Myosins are the molecular motors that power muscle. They are also responsible for many events inside cells where they are involved in cell division (cytokinesis), targeting cargos to different regions of the cell (vesicle trafficking) and the development and maintenance of cellular architecture. Defects in myosins can lead to life threatening disease. Over the last decade, a synthesis of structural, biochemical and biophysical data has resulted in a general model for how these molecular motors work. Many of the experiments proposed in this application are designed to test fundamental aspects of the model that have been called into question by some recent publications. Cryo-electron microscopy and image analysis will be used to examine recombinant myosin VI motors to determine which regions of the molecule determine directionality, processivity and step size. Additional experiments will reveal the organization, structure and regulatory role of the myosin VI light chain binding domain, the structure and actions of myosin IX, and the ADP response of a myosin I. Collaborators will provide native and recombinant proteins. Planned technical developments include using a single particle image processing approach to increase the resolution attainable in the 3D maps.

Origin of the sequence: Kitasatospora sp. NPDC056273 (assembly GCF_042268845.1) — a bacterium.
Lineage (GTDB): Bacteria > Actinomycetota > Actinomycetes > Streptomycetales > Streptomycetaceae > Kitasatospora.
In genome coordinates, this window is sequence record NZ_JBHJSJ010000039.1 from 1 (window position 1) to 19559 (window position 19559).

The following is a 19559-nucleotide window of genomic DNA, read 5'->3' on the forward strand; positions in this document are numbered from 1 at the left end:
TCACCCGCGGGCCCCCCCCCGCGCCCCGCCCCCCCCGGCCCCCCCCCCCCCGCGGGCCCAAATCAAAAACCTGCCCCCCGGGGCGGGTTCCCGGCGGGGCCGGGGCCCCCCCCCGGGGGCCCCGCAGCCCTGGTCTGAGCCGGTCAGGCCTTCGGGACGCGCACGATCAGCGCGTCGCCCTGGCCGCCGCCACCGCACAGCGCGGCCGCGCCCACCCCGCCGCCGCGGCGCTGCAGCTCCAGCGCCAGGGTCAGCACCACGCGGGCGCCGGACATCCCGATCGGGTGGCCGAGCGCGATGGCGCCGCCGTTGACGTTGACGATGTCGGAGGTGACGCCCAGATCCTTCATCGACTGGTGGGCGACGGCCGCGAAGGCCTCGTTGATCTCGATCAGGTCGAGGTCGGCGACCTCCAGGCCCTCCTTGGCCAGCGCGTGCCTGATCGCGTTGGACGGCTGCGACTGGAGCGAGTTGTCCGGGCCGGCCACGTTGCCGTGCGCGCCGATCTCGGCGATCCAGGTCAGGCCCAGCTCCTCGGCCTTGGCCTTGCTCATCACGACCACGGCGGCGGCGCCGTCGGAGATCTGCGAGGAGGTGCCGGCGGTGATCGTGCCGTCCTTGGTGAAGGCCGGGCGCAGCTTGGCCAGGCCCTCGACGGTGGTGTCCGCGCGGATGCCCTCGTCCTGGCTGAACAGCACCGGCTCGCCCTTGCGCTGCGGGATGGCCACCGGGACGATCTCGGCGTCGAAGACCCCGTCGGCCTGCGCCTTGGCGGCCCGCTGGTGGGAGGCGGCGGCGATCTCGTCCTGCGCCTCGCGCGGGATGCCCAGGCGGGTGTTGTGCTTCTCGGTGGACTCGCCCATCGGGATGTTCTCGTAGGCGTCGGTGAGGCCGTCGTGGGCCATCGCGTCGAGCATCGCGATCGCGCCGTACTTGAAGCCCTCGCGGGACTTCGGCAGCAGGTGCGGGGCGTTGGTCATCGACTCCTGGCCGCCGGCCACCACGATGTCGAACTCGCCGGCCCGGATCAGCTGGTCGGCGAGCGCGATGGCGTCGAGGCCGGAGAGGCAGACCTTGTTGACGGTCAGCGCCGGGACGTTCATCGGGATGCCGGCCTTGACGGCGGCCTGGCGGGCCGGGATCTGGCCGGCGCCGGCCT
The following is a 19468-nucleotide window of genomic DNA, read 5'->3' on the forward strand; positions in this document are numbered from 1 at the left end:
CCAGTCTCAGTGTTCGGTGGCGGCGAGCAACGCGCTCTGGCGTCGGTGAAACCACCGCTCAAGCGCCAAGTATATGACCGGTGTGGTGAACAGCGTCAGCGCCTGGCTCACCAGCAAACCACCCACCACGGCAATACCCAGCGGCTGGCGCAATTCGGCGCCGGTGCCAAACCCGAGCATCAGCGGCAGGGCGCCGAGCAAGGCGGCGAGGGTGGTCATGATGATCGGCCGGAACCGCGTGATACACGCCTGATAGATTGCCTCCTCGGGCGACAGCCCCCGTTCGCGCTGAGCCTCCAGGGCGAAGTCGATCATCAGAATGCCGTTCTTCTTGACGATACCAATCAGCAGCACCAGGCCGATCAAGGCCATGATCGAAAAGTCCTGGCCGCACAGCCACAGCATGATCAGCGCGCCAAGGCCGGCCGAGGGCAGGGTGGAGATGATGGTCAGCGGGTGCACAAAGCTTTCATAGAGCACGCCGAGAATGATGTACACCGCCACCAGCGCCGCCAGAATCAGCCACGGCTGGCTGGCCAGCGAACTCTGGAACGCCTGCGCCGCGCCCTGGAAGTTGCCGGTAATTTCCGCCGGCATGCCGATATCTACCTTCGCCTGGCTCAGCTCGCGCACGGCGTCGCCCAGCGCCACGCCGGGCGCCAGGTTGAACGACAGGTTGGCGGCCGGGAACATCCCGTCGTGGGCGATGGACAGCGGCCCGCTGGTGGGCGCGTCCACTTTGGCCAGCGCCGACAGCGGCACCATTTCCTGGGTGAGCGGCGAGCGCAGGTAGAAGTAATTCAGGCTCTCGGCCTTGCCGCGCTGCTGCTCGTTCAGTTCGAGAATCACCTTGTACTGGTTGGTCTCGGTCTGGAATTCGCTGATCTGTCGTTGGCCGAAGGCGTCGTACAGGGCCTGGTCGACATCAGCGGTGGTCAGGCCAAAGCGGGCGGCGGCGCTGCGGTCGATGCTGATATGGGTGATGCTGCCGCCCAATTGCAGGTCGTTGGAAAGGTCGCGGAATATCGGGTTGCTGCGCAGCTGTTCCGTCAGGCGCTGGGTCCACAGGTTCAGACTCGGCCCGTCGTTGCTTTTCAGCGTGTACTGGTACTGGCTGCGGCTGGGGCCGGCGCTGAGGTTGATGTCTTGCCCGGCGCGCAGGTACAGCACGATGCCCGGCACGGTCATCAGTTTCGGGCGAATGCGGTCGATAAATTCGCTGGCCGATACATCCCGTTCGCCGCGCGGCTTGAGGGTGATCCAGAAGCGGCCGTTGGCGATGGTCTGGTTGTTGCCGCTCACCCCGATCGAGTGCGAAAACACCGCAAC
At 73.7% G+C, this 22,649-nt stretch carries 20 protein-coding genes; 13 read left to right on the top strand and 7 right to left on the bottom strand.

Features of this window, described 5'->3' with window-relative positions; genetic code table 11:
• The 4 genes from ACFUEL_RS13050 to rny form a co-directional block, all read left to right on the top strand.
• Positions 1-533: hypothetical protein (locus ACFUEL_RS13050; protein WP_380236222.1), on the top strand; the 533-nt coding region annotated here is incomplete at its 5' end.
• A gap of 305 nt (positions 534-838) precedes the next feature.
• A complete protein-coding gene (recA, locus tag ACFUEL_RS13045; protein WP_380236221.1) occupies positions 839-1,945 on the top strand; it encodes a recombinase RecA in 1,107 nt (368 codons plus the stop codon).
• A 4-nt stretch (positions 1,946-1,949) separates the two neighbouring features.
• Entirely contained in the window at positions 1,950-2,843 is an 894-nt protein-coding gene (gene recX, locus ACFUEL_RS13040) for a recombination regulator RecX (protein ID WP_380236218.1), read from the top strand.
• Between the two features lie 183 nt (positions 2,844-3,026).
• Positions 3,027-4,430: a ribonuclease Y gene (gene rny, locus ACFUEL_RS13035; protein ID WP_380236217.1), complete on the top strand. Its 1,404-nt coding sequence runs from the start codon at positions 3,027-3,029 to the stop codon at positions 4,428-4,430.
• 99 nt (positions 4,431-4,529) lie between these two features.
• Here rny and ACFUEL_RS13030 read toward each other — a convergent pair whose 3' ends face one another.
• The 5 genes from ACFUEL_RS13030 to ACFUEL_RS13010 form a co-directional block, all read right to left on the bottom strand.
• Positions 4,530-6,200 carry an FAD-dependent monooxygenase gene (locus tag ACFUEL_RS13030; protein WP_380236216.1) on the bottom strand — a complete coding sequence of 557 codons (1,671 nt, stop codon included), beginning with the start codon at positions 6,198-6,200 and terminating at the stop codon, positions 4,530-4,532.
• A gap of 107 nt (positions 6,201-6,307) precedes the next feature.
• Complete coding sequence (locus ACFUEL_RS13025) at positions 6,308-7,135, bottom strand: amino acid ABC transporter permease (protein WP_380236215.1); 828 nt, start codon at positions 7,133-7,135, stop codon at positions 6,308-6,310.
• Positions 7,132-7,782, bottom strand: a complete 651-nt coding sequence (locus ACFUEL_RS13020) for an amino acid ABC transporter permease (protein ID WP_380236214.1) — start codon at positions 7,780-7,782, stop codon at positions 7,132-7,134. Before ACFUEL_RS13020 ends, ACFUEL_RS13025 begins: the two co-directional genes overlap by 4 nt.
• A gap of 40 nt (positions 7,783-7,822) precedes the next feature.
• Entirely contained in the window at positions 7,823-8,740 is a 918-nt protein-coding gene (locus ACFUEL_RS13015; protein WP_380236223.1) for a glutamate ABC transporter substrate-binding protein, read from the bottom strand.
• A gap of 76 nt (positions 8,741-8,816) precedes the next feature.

National Institute of Health (NIH)
National Institute of Arthritis and Musculoskeletal and Skin Diseases (NIAMS)
Research Project (R01)
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Biophysical Chemistry Study Section (BBCB)
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Nuckolls, Glen H
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Scripps Research Institute
La Jolla
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